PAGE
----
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Media Ecology and Ecomedia

2010 October 7
by Shared by Steve Rust

I’m preparing my abstract for ASLE and wondered if anyone has reading suggestions. As media ecocriticism has developed it has not yet directly confronted its relationship with the field of media ecology – which was developed by Marshal McLuhan, Neal Postman, and Walter Ong and dedicated to the study of the ‘ecological’ relationships between different types of media. The field started by borrowing metaphors of ecology to describe the material relationships between various media (for example the evolution of film into television, or the rhizomatic nature of the internet).

One of the leading figures today in media ecology, Robert Logan, has recently argued that “media are emergent phenomena and may be regarded in a certain sense like organisms that interact with each other like living biotic agents in an ecological system.” Logan argues this in a recent essay he calls “The Biological Foundation of Media Ecology.” Logan is making one of his field’s first attempts to move past a metaphoric use of ecology toward a ‘biologically’ based theory. My hesitation with this kind of ‘media ecology’ argument is that in tends to mask the material,ecological aspects of media production and consumption and the representation of environmental ideologies and actions. Essentially I want to argue that media ecology should join the bigger tent of ecomedia (aka environmental media) criticism if we really want to engage the full breadth of media ‘ecology’.

So my question is: are there key readings in literary ecotheory that might help me approach Logan’s basic claim (pro or con) that we should study media (or literary texts for that matter) as ‘organisms’?

Logan’s approach is rooted in the “medium is the message” mentality that eschews content based approaches. His work connects to literary criticism because it is based off the work of a guy named Christiansen, who has argued: “Language exists only because humans can learn, produce, and process, them. Without humans there would be no language. It therefore makes sense to construe languages as organisms that have had to adapt themselves through natural selection to fit a particular ecological niche: the human brain.”

I realize I’m opening a giant can on worms here but if you have any suggested starting places in terms of two or three key works in ecocritical theory that would help me get at this issue further I’d really appreciate it.

This ASLE paper will form the last section of my third chapter on animated animals so my frame for getting into this is through Haraway’s breakdown of the machine/animal dichotomy in her “Cyborg Manifesto” which I’m tying to a reading of of “rubbish” and the digital in Wall-E and Slumdog Millionaire – suggesting that a reading of the ‘content’ in the films can inspire shifts in perception about media and ecology that “media ecology” overlooks. I should have this chapter drafted by the end of the month.

I hate that we’ve approached a built in ‘rhetorical’ problem to contend with, but ‘media ecology’ is already an established field with their own journal.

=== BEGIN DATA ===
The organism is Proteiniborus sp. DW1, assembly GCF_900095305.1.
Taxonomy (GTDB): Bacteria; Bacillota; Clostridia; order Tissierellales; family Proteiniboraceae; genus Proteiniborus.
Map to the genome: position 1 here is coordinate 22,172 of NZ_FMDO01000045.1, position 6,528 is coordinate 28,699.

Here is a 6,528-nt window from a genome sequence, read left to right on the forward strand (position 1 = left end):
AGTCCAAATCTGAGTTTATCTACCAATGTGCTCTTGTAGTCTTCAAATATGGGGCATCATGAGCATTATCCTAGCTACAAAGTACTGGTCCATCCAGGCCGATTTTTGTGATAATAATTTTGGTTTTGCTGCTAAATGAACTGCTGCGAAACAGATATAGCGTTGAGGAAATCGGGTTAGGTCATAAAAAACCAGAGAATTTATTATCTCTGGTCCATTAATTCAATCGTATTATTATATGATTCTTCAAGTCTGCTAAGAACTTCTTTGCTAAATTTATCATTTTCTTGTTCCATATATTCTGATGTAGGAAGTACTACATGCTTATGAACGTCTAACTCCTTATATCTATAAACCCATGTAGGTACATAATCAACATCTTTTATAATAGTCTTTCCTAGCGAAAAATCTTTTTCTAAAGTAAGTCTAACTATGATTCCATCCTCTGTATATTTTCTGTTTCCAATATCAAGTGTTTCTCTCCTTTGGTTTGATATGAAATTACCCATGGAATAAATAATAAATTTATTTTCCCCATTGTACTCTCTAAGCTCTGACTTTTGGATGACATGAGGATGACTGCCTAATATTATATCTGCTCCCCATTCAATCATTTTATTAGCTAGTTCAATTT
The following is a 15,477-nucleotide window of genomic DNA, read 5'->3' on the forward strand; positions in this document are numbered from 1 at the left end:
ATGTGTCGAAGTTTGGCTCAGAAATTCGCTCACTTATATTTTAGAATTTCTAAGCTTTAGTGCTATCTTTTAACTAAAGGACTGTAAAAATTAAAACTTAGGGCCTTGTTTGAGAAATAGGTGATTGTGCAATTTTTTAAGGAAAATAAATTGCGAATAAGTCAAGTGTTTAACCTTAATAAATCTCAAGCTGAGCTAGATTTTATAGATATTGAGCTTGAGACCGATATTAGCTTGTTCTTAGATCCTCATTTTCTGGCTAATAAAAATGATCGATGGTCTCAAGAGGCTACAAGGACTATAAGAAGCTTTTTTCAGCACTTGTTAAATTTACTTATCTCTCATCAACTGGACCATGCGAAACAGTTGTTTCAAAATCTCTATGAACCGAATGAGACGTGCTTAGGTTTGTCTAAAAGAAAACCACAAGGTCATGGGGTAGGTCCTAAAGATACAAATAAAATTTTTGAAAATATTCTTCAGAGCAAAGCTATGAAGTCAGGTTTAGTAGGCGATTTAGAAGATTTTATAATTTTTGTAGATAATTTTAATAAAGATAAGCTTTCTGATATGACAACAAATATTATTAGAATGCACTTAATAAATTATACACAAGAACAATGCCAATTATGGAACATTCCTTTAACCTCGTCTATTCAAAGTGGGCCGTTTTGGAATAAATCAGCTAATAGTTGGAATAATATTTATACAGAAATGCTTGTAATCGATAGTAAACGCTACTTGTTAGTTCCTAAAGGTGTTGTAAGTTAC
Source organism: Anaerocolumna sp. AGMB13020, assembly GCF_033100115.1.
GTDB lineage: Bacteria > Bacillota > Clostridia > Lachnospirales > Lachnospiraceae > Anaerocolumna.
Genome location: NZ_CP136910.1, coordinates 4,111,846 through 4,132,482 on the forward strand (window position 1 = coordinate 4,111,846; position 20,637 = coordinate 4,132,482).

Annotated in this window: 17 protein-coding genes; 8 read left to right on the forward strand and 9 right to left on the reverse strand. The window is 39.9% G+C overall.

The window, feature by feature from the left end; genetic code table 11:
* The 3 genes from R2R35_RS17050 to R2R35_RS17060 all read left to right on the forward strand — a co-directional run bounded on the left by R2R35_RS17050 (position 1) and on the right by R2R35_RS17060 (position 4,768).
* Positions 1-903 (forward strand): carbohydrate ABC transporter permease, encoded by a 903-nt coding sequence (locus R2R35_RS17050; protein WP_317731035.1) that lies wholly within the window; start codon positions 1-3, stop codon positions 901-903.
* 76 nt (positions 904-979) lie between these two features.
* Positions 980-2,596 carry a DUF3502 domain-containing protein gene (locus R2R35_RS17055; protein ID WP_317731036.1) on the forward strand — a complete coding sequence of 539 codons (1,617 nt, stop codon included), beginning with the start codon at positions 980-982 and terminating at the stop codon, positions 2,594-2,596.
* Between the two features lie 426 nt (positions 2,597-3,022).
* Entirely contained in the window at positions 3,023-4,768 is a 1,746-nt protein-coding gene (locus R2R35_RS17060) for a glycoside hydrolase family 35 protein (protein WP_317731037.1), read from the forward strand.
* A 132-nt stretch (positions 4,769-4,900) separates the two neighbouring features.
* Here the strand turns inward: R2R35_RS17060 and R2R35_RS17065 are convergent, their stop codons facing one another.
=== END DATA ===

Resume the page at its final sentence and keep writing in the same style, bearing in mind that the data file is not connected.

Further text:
One Response leave one →
  1. srust permalink*
    October 8, 2010

    Here’s one helpful comment I received via email:

    That is indeed a can of worms. First there’s the huge question of whether human cultural productions can be seen in biological terms. Richard Dawkins, as you may remember, argued that they can, that culture has “memes” that parallel genes. You can imagine the argument. Not finding that very interesting myself, I’ve never closely examined Dawkin’s work on the subject.

    On the other hand, I have just been writing about how Merleau-Ponty saw “protocultures” in the behaviors of other organisms ( Nature ), and you could extrapolate a theory from that about ecological relationships among human cultural elements, e.g. media.

    But the really central place these ideas are being discussed is in biosemiotics. It’s a relatively new but big and complicated field. I recommend Jesper Hoffmeyer’s Signs of Meaning in the Universe and “Some Semiotic Aspects of the Psycho-Physical Relation: The Endo-
    Semiotic Boundary,” in Biosemiotics: The Semiotic Web 1991. Ed. Thomas A. Sebeok and Jean Umiker-Sebeok. New York: Mouton de Gruyter, 1992. Pp. 101-123 And maybe Greenspan and Shanker’s The First Idea (Cambridge 2004). The latter offers an evolutionary account of the development of culture. And Kull, Kalevi. “Semiotic Ecology: Different Natures in the Semiosphere.” Sign Systems Studies 26: 344-371. These give you at least a place to start, and their bibliographies can lead you onward.

    Your position seems right to me. If people want to make biological arguments or tie culture to biology, then they’d better know their biology and ecology. Dana Phillips is strong on this ( The Truth of Ecology ), and correct. Glen Love makes similar points ( Practical Ecocriticism ), though in a more general way. The material world must be seen as the ground of everything, and conditions of production are critical, as are sociopolitical conditions. Do people think politics is disembodied? Media are not virtual, as you are well aware, though it sounds as though media ecology thinks it all happens in some Platonic realm that just happens to parallel the biological one. Or maybe they think it’s just a convenient trope.

    Hope this is a little help. You’ve got a big challenge but a worthy one.

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